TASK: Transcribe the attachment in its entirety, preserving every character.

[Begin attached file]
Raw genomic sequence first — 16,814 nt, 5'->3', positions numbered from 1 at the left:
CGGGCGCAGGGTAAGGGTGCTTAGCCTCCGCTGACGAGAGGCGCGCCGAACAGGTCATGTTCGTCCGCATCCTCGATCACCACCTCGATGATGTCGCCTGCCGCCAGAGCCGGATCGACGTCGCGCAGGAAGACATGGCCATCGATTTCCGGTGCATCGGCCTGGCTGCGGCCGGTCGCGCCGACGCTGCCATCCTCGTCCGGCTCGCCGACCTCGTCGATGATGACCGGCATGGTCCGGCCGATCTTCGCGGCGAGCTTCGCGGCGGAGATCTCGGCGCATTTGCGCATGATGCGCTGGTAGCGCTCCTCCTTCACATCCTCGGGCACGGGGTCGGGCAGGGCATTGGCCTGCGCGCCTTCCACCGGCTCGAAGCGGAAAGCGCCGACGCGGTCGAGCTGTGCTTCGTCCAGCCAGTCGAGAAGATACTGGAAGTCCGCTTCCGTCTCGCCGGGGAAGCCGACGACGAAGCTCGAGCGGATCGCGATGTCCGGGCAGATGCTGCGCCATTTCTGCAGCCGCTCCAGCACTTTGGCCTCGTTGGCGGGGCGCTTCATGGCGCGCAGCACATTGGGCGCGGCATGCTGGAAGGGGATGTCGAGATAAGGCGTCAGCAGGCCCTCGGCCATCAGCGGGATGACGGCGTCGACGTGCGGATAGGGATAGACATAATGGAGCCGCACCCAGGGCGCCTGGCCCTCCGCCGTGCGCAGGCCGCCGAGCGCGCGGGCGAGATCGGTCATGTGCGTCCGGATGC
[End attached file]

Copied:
Raw genomic sequence first — 16,814 nt, 5'->3', positions numbered from 1 at the left:
CGGGCGCAGGGTAAGGGTGCTTAGCCTCCGCTGACGAGAGGCGCGCCGAACAGGTCATGTTCGTCCGCATCCTCGATCACCACCTCGATGATGTCGCCTGCCGCCAGAGCCGGATCGACGTCGCGCAGGAAGACATGGCCATCGATTTCCGGTGCATCGGCCTGGCTGCGGCCGGTCGCGCCGACGCTGCCATCCTCGTCCGGCTCGCCGACCTCGTCGATGATGACCGGCATGGTCCGGCCGATCTTCGCGGCGAGCTTCGCGGCGGAGATCTCGGCGCATTTGCGCATGATGCGCTGGTAGCGCTCCTCCTTCACATCCTCGGGCACGGGGTCGGGCAGGGCATTGGCCTGCGCGCCTTCCACCGGCTCGAAGCGGAAAGCGCCGACGCGGTCGAGCTGTGCTTCGTCCAGCCAGTCGAGAAGATACTGGAAGTCCGCTTCCGTCTCGCCGGGGAAGCCGACGACGAAGCTCGAGCGGATCGCGATGTCCGGGCAGATGCTGCGCCATTTCTGCAGCCGCTCCAGCACTTTGGCCTCGTTGGCGGGGCGCTTCATGGCGCGCAGCACATTGGGCGCGGCATGCTGGAAGGGGATGTCGAGATAAGGCGTCAGCAGGCCCTCGGCCATCAGCGGGATGACGGCGTCGACGTGCGGATAGGGATAGACATAATGGAGCCGCACCCAGGGCGCCTGGCCCTCCGCCGTGCGCAGGCCGCCGAGCGCGCGGGCGAGATCGGTCATGTGCGTCCGGATGC